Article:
James Nicholls / “Central Control: War and Nationalism” / The Politics of Alcohol / 2009

David Lloyd George, UK Prime Minister 1916-1922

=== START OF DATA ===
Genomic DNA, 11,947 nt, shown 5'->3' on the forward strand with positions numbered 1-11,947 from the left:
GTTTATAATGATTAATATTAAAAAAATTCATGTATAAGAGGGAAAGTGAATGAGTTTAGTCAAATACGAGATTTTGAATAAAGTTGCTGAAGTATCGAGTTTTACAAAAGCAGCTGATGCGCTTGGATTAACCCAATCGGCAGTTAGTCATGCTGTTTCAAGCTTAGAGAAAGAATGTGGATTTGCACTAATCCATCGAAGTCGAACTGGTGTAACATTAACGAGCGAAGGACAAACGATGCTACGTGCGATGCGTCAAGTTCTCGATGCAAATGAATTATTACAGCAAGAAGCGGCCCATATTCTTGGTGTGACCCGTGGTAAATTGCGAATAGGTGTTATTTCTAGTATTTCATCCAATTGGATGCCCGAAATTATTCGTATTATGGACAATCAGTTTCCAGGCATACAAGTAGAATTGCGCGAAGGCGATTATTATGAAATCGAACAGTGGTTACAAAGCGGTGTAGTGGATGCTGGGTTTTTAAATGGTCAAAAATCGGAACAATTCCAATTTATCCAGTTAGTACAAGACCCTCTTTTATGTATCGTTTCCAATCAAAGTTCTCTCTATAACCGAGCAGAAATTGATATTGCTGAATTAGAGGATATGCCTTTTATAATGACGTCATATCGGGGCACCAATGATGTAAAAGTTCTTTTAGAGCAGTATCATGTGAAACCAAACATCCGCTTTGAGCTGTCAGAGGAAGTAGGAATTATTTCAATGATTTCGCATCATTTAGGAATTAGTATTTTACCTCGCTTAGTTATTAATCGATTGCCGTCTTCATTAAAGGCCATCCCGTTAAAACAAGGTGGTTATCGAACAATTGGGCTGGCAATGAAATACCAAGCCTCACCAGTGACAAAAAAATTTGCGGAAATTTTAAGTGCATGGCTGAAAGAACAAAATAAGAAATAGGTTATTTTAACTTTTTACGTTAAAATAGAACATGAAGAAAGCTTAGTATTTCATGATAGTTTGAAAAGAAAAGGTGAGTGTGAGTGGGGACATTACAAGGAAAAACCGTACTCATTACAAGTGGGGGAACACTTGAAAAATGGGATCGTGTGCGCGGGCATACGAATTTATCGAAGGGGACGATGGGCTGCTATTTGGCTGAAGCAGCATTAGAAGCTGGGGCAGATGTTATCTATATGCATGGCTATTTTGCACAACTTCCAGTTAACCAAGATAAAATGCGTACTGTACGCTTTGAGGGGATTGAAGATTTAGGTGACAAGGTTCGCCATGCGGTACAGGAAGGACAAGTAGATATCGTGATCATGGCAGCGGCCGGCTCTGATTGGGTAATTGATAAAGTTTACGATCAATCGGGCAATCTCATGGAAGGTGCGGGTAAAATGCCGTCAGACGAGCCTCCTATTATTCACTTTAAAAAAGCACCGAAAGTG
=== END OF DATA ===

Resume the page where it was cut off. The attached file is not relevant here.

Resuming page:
1906 Liberals won landslide general election victory. 1908, Asquinth (UK PM 1908-1916) introduced Licensing Bill. Restricted licenses to 1 per 1,000 inhabitants, 14-year time limit on compensation for suppressed license. Local option for new licenses, ban on women working in pubs. Bill passed in radical-minded commons, scuppered by Tory-dominated house of Lords. 1909 constitutional crisis, unelected Lords refused to confirm Lloyd George’s (UK PM 1916-1922) “People’s Budget.” 1911 Upper House power curtailed, 1911 Parliament Act. Socialist temperance campaigners identified drinks trade as industry that conspired to disenfranchise and exploit forking people. 1908 Last Astor’s Children’s Act included section banning younger than 14s from licensed premises. 1910, Lloyd George’s Budget passed with taxes on the drinks trade. August 1914, weeks after hostilities with Germany, DORA passed, Defense Of the Realm Act, allowing emergency legislation. Gave naval and military authorities power to set closing hours in and around defended harbors. Rules controlling drinks for servicemen. October 1914, Lord Kitchener appealed to citizens to avoid treating servicemen to drink (see “The New Army. Appeal to the Public” by Lord Kitchener, Times, 25 October, 1914, p.4). February 1915, at Bangor, Lloyd George said “Drink is doing us more damage in the war than all the German submarines put together.” Previously, 1907, had said, liquor traffic was “a greater handicap to our trade, commerce, and industry than all the tariffs of the world put together.” One contemporary said Bangor speech “made history… It changed the perspective of the question… From the morrow of the speech, for nearly three months, the drink question was the main subject of the debate in the Press and in private circles.” Memorandum to create Central Control Board, May 1915. Britain’s two key allies had acted: Russia had banned vodka, and France had banned absinthe. By next July, in ten shipbuilding areas, open hours had dropped by up to 2/3, treating was banned, buying drink on credit was banned, spirits were sold diluted. By 1916, the Central Control Board orders were in force across virtually whole country; entire country was militarized (total war). The constructive approach of the CCB was unique. Enfield Lock, North London, 1916, CCB at Royal Small Arms Factory lacks proper canteen, so CCB buys four nearest pubs. Repeated on a large scale, April 1916 around Cromarty Firth in Scotland Coast. July 1916, CCB in Gretna converts post office into a pub. Second = London Tavern. Third = in Longtown. Gretna Tavern pub built. The Globe. Gracie’s Banking, with restaurant, bowling-greens, billiard room, cinema. CCB board consisted of temperance people, also two of countries leading brewers, Sydney Nevile and William Waters Butlers. Excluded people sympathetic to the Alliance. Allowed for unique combination of restriction and development. Hearkened to public improvement model, 20 years prior by Bishop of Chester.

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